Wendy Davis’ attempt to jump from abortion activist to Texas governor is failing so far, as a new University of Texas/Texas Tribune poll has the pro-life state Attorney General leading her so far.
The poll finds Greg Abbott leading Davis in the race for governor, 40% to 34%. In a three-way race against Davis and Libertarian Kathie Glass, Abbott’s lead remains at 5 percent, 40-35 percent.
The poll’s director says the numbers measure the fact that Davis is well known, due to her support for late-term abortions, not that she really has much of a chance, at this point, of beating Abbott.
“What you’ve got is a race in which, for the first time in a long time, the Democrat is as well-known as the Republican at the outset of the race,” said poll co-director Daron Shaw, a professor of government at the University of Texas at Austin.
“These numbers are not evidence that the underlying fundamentals are changing in Texas,” said Jim Henson, who co-directs the poll and heads the Texas Politics Project at UT-Austin. “We have not seen a big change in party identification, and we don’t see any large-scale shifts in the underlying attitudes that are forming.”
The University of Texas/Texas Tribune internet survey of 1,200 registered voters was conducted Oct. 18-27 and has an overall margin of error of +/- 3.3 percentage points. Results among self-identified Republican primary voters carry a margin of error of +/- 5.02 percentage points; among Democratic primary voters, +/- 6.03 percentage points. Numbers in the charts might not add up to 100 percent, because of rounding.
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Political science professor Michael New explained how the abortion issue will hurt Davis in Texas.
Political scientists know the results of abortion polls are very sensitive to the wording of the survey questions. The poll Stanford cites — which was clearly worded to bias respondents toward a “pro-choice” position — still showed that less than 35 percent of those in certain key demographic groups in Texas support legal abortion. Furthermore, Senator Davis’s chosen conduit into the national spotlight was her outspoken support for brutal late-term abortions — beyond the fifth and sixth month of gestation. This is something that is strongly opposed by most Americans, especially in a red state like Texas.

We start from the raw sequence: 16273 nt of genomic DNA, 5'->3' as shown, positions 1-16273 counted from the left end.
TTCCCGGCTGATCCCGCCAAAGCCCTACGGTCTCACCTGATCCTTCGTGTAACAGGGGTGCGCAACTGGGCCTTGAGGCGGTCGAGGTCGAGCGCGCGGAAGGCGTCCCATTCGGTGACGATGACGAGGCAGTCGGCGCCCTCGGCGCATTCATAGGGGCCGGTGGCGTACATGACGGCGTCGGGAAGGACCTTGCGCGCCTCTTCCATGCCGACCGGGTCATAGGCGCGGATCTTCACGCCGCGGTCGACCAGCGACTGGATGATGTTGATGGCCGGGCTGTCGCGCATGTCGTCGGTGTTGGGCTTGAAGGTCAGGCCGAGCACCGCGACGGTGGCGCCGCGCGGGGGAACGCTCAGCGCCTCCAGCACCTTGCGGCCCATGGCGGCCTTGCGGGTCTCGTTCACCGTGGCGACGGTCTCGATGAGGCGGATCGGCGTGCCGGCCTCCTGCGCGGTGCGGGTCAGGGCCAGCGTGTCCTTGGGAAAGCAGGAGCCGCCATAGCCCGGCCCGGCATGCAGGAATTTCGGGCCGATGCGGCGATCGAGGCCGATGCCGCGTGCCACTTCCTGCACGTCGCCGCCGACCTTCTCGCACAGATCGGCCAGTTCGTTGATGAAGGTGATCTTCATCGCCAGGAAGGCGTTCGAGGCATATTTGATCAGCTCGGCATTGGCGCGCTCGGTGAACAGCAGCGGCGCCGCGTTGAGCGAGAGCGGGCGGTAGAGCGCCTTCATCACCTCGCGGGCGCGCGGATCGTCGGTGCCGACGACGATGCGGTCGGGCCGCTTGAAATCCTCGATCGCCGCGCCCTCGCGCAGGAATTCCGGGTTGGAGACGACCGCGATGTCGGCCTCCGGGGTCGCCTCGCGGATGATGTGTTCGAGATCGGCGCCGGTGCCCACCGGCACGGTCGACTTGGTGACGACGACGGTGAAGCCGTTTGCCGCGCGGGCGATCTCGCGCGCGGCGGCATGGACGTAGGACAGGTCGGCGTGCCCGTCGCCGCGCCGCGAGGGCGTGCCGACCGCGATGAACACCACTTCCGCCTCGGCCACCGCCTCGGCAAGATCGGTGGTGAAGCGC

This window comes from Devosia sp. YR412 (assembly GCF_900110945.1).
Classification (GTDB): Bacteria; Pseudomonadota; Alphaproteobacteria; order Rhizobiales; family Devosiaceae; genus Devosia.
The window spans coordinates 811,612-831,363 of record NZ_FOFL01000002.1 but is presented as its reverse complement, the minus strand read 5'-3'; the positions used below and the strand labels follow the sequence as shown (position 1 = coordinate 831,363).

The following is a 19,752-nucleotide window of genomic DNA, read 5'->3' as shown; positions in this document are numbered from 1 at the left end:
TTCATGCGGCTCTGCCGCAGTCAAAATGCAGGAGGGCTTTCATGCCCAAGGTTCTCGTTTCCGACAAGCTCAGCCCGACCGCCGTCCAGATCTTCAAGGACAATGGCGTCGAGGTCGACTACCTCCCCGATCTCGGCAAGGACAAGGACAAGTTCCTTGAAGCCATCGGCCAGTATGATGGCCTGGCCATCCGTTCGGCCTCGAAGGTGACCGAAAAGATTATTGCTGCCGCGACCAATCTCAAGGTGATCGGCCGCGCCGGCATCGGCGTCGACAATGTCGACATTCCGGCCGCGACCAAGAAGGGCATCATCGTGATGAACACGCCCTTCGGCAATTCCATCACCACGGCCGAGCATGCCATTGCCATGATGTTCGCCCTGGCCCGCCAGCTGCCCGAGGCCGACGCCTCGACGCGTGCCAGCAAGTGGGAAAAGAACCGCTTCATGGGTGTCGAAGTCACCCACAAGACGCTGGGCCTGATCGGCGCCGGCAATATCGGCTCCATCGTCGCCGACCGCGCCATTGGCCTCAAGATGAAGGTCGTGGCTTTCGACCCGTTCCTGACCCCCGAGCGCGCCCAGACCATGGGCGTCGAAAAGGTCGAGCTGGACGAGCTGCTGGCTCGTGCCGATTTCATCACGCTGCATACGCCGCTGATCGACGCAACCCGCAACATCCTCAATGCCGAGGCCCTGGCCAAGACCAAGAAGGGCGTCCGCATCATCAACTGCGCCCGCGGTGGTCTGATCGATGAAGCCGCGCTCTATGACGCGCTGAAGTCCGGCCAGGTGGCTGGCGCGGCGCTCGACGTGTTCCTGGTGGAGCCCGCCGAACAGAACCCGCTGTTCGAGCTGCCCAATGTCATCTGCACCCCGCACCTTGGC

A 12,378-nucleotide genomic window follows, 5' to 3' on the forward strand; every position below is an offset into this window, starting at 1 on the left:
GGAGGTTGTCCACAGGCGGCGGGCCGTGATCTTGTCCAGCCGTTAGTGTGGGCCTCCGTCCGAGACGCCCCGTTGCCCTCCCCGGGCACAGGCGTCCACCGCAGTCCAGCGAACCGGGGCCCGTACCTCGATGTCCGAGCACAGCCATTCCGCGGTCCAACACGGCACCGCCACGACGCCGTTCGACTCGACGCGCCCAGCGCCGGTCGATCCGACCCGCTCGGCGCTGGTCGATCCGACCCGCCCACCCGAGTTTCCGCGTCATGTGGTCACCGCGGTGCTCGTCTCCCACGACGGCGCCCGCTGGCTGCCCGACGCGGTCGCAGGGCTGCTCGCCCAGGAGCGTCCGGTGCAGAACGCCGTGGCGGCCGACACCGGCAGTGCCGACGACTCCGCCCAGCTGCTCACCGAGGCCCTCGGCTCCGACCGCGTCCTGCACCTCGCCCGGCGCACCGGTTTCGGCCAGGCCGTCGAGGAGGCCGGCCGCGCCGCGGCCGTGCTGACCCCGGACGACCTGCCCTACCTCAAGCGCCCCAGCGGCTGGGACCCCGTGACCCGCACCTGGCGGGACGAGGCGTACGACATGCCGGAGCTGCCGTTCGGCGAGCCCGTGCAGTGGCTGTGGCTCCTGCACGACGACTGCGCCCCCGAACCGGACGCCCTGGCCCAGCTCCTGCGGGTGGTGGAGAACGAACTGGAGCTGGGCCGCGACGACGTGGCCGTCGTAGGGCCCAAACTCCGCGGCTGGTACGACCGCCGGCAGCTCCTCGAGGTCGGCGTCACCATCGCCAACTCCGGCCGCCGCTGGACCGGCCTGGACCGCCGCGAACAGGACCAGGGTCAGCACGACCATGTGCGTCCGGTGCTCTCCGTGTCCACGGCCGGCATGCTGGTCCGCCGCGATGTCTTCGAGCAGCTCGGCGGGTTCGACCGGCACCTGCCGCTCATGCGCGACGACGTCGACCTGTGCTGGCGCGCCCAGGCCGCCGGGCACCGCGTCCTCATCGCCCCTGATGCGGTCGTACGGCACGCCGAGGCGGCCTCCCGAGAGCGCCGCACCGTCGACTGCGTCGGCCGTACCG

Indeed, there is plenty of survey data indicating that abortion after 20 weeks of gestation is unpopular. Three separate national polls conducted this summer by National Journal, Rasmussen, and NBC/Wall Street Journal all indicated that a clear plurality of Americans support banning abortion after 20 weeks of gestation. Furthermore, key demographic groups support 20-week abortion bans. The two polls which broke down the results by age found a plurality of young adults supported such a ban. Even more important, in each of these three polls, women were actually more likely than men to support banning abortion after 20 weeks gestation.
Furthermore, Davis appears to be distancing herself from the abortion issue. During a Twitter townhall this summer, Senator Davis refused to answer any questions about her own abortion stance. She answered twelve questions on a range of topics including infrastructure, payday lending, and college-tuition benefits. However, abortion was never once discussed. Additionally, Davis’s first campaign ad was released earlier this month. It makes no mention of her position on abortion.
Wendy Davis’s 13-hour filibuster of a 20-week abortion ban this past June certainly raised her national profile. It may well help her raise money from supporters of legal abortion outside Texas. However, there is little evidence that Senator Davis’s extreme position on abortion has endeared her to Texas voters.